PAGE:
As part of its Contemporary Projects initiative, the National Gallery of Canada approached Rashid Johnson to create a major work for the building’s glass-domed main entrance. The resulting work, Capsule, is the largest pyramidal steel sculpture Johnson has produced to date.
The installation consists of a series of stacked cells filled with plants, books, fiberglass and shea-butter sculptures, video monitors and grow lights. It functions like a brain, incorporating and connecting autobiographical, intellectual, musical, art historical, and literary sources, which are embedded within the objects occupying the minimalist form.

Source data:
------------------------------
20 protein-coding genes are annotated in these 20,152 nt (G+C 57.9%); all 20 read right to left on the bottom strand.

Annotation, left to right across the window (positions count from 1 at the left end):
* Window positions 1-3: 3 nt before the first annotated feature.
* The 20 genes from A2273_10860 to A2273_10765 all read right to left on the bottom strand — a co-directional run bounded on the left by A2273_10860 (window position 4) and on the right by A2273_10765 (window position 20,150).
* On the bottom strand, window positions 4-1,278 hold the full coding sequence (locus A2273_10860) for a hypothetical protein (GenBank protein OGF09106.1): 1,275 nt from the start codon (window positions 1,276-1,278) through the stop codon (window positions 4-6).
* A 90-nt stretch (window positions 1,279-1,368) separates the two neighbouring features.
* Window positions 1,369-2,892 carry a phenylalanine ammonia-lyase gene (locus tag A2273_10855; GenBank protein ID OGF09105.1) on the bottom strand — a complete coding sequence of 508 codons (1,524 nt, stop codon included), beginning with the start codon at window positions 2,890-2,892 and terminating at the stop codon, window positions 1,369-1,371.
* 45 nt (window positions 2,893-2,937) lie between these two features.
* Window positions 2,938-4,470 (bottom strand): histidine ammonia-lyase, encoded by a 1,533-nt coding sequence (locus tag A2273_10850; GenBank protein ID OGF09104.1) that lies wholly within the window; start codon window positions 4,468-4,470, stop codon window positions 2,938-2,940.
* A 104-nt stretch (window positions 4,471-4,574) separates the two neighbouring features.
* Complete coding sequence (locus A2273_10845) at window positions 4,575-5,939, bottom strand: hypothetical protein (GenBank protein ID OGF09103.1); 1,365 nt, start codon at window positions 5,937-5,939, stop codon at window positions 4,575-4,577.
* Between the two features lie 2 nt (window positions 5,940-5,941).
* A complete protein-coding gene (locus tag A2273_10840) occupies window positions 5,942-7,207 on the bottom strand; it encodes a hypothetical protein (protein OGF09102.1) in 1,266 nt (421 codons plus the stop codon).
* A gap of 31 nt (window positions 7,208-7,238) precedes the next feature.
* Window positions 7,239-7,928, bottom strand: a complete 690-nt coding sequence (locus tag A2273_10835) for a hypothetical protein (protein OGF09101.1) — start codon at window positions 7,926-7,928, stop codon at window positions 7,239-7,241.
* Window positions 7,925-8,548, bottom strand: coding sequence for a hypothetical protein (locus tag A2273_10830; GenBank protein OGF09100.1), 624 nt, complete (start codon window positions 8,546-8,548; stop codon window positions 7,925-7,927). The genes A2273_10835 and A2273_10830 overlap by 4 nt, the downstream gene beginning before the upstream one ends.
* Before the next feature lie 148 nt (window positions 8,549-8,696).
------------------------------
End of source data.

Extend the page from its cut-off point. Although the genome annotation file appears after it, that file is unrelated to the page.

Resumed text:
"Art has a long story to tell… it is an incredibly effective delivery system and tool for change… it gives us an opportunity to have a voice," says Rashid Johnson.
The majority of plants are housed in hand-built ceramic pots made and decorated by the artist with recurring imagery also found in his paintings. The installation features carved blocks of shea butter, one of the artist’s signature materials that was a fixture in his childhood home. The carefully selected stacked books explore tensions and experiences related to issues of race and class.
Johnson has incorporated a pathway through the monumental installation, offering visitors unexpected vantage points. He has also included a performance space at its heart to accommodate live performances. It is his hope that the work will solicit experiences and responses that can be at once emotional, intellectual and critical.